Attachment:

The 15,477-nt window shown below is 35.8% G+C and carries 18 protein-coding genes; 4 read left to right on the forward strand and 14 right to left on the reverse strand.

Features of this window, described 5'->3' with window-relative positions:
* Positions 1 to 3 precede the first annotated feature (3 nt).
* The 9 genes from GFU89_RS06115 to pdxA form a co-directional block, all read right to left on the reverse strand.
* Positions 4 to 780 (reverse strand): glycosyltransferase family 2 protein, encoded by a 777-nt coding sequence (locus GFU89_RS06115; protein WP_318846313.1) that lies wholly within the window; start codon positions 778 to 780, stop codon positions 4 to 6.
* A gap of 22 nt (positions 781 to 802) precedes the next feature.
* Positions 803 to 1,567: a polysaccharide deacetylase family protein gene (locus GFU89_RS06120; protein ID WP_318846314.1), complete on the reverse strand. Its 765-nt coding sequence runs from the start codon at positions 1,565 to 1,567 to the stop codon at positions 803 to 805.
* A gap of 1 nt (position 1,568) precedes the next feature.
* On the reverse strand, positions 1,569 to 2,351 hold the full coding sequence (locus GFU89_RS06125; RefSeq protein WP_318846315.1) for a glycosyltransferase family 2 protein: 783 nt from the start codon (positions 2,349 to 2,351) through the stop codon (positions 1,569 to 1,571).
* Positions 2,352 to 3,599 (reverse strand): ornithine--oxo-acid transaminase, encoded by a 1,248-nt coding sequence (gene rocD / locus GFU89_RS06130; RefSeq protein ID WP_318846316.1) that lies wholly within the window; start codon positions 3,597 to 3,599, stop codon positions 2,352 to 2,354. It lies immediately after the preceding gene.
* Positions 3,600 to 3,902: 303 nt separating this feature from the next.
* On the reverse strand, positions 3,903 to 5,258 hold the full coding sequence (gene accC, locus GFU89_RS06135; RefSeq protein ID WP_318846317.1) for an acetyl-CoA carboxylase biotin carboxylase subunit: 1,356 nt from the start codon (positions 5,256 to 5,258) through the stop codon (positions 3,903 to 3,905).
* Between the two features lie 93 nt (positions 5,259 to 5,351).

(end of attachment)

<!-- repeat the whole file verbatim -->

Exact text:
The 15,477-nt window shown below is 35.8% G+C and carries 18 protein-coding genes; 4 read left to right on the forward strand and 14 right to left on the reverse strand.

Features of this window, described 5'->3' with window-relative positions:
* Positions 1 to 3 precede the first annotated feature (3 nt).
* The 9 genes from GFU89_RS06115 to pdxA form a co-directional block, all read right to left on the reverse strand.
* Positions 4 to 780 (reverse strand): glycosyltransferase family 2 protein, encoded by a 777-nt coding sequence (locus GFU89_RS06115; protein WP_318846313.1) that lies wholly within the window; start codon positions 778 to 780, stop codon positions 4 to 6.
* A gap of 22 nt (positions 781 to 802) precedes the next feature.
* Positions 803 to 1,567: a polysaccharide deacetylase family protein gene (locus GFU89_RS06120; protein ID WP_318846314.1), complete on the reverse strand. Its 765-nt coding sequence runs from the start codon at positions 1,565 to 1,567 to the stop codon at positions 803 to 805.
* A gap of 1 nt (position 1,568) precedes the next feature.
* On the reverse strand, positions 1,569 to 2,351 hold the full coding sequence (locus GFU89_RS06125; RefSeq protein WP_318846315.1) for a glycosyltransferase family 2 protein: 783 nt from the start codon (positions 2,349 to 2,351) through the stop codon (positions 1,569 to 1,571).
* Positions 2,352 to 3,599 (reverse strand): ornithine--oxo-acid transaminase, encoded by a 1,248-nt coding sequence (gene rocD / locus GFU89_RS06130; RefSeq protein ID WP_318846316.1) that lies wholly within the window; start codon positions 3,597 to 3,599, stop codon positions 2,352 to 2,354. It lies immediately after the preceding gene.
* Positions 3,600 to 3,902: 303 nt separating this feature from the next.
* On the reverse strand, positions 3,903 to 5,258 hold the full coding sequence (gene accC, locus GFU89_RS06135; RefSeq protein ID WP_318846317.1) for an acetyl-CoA carboxylase biotin carboxylase subunit: 1,356 nt from the start codon (positions 5,256 to 5,258) through the stop codon (positions 3,903 to 3,905).
* Between the two features lie 93 nt (positions 5,259 to 5,351).